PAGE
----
Monday, April 29, 2019


At the Saturday April 12 workshop and book exchange Melissa Brown taught us the Miura Fold used by NASA for their solar displays. The fold enables an astronaut to open a small folded packet by holding the two opposite corners and simply pulling in opposite directions without having to unfold multiple times. It is also a handy way to fold a map because it refolds into its original shape easily.

Melissa supplied each of us with maps cut to 8 ½” x 11” to work with so that all of the folded paper looked the same. First we folded the page into an accordion fold with 5 panels. Using an odd number made things easier. After the first folds we had an accordion folded piece of paper that was 11” long and about 1 ¾” wide. Melissa used a huge piece of paper so that we could see what she was doing as she was walking around the room. Since we all used the same paper, there wasn't much variation to see.  

If you take the top left corner and the bottom right corner 
and pull them in opposite directions, the paper opens wide.
We progressed to fold the long accordion at not quite 90º degrees from the long side. The last step was to open the paper and refold yet again. There is no way to explain without lots of drawings and even more words. You can download a PDF file from the International Journal of Pure and Applied Mathematics at Not only do you get instructions, you also receive a bit of history.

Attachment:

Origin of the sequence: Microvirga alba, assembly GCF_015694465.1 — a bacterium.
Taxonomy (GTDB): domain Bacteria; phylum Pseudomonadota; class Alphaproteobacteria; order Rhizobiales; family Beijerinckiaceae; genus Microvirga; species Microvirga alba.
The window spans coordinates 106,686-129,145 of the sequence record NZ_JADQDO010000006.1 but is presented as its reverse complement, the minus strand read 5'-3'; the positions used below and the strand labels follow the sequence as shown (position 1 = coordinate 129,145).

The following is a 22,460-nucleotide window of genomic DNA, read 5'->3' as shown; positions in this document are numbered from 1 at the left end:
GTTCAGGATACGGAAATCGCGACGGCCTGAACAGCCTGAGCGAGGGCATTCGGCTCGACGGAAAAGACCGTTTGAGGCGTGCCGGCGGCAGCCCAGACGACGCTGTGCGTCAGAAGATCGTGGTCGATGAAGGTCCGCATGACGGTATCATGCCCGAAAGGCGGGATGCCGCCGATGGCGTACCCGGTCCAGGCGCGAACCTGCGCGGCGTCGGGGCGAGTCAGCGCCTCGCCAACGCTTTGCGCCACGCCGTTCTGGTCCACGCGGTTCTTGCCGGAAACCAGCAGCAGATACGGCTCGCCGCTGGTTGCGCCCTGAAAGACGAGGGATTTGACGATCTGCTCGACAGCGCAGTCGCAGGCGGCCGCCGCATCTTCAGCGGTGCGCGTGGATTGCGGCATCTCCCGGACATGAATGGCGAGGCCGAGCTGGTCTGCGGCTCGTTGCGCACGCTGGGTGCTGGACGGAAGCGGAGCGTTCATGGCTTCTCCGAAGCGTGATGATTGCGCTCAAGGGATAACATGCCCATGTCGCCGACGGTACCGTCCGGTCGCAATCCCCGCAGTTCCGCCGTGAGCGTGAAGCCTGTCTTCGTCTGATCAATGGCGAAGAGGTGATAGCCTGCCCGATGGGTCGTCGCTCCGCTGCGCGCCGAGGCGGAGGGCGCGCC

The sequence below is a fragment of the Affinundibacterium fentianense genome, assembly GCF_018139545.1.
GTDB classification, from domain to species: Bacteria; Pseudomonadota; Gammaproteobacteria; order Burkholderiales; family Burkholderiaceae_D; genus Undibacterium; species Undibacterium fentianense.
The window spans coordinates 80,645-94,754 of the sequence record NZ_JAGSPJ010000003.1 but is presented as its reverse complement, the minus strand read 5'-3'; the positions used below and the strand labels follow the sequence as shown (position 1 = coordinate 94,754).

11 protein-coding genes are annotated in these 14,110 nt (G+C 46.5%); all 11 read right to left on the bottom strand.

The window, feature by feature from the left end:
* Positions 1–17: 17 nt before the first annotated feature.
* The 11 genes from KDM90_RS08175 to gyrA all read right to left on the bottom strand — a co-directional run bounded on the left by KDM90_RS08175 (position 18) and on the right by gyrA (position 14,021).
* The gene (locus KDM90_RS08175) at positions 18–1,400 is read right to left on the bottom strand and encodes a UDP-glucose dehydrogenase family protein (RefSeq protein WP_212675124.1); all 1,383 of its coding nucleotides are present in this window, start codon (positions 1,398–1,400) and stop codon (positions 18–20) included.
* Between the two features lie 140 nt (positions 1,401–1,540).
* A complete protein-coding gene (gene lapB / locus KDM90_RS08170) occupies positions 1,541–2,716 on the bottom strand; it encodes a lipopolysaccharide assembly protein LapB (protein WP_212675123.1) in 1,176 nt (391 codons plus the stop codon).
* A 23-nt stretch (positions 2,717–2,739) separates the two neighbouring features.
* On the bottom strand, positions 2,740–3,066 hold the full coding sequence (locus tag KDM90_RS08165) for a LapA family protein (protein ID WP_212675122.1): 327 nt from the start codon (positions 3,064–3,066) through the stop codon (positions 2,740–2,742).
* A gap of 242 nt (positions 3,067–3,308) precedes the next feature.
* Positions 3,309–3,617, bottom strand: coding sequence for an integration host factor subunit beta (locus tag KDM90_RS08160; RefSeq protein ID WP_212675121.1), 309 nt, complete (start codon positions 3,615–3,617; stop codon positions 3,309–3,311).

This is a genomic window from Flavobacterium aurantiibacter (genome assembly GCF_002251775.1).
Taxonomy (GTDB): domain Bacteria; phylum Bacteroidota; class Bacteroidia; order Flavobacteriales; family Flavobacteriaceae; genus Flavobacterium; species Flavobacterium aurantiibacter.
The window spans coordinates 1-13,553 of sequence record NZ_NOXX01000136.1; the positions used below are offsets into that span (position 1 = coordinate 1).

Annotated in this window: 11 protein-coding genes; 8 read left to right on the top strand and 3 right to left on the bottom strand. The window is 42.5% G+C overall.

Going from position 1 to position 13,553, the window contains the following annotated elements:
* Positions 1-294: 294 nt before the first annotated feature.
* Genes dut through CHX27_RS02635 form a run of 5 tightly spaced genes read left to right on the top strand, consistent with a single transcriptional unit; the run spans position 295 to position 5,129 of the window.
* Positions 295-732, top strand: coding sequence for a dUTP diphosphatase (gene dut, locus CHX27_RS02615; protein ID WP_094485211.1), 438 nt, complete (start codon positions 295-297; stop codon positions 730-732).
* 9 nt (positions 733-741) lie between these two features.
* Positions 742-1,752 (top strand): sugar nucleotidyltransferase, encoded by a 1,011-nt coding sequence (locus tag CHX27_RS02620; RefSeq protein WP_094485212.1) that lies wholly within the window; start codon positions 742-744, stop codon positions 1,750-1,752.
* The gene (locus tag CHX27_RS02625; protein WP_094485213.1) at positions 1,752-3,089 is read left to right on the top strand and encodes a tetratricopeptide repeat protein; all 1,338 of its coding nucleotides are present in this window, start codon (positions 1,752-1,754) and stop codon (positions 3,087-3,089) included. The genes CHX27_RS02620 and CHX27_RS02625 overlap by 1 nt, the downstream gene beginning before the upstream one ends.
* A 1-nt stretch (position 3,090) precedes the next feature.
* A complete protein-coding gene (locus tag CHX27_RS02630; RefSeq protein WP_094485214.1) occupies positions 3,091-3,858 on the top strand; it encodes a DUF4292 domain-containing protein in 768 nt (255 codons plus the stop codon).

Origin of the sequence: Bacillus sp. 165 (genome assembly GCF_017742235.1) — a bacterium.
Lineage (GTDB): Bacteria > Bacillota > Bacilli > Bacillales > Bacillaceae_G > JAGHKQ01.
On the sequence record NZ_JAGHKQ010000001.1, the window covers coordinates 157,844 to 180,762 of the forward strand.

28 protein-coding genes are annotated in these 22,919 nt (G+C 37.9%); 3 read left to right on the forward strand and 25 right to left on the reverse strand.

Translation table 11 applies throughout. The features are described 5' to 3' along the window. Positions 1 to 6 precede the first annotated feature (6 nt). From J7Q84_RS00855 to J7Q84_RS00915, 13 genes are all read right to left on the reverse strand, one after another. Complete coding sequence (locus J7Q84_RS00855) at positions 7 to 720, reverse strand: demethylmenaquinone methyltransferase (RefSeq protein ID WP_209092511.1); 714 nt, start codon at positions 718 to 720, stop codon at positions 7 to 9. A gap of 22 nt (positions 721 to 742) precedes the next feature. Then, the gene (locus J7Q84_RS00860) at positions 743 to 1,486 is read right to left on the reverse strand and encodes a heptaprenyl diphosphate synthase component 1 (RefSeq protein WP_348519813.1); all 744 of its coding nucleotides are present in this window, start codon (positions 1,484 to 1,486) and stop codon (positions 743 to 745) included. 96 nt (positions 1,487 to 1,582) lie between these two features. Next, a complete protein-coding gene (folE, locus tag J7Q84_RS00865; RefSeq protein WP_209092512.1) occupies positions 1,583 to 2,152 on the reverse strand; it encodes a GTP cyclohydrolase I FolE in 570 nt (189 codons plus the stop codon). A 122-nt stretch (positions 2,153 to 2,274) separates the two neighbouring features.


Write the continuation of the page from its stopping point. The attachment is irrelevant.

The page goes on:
We didn't discuss how to use these in books. If you have any ideas please let us know.

Melissa told us not to bring a ruler but then she told us to make a five panel fold without the ruler. She showed us a method of using an accordion folded piece of paper that results in equidistant folds that can be applied to your project to divide it into five sections. You can use the equidistant markings on a ruler without actually using math (for example, 8 ½” paper divided by 5 equals 1.7” per colum or 1 and 11.2/16ths). Again, words cannot fully explain the process. The NORBAG Compendium of Project Pages, Volume II, page 53 shows us how to do this. 

Remember the Piano Hinge Accordion Book March workshop? We didn’t finish many of our books and a few people brought them in for display this month. Here are the pictures.

There is an opening in the cover to continue the feel of this structure made with windows.

This is a paste paper technique on acetate.

Nature bits and pieces
Decorative threads

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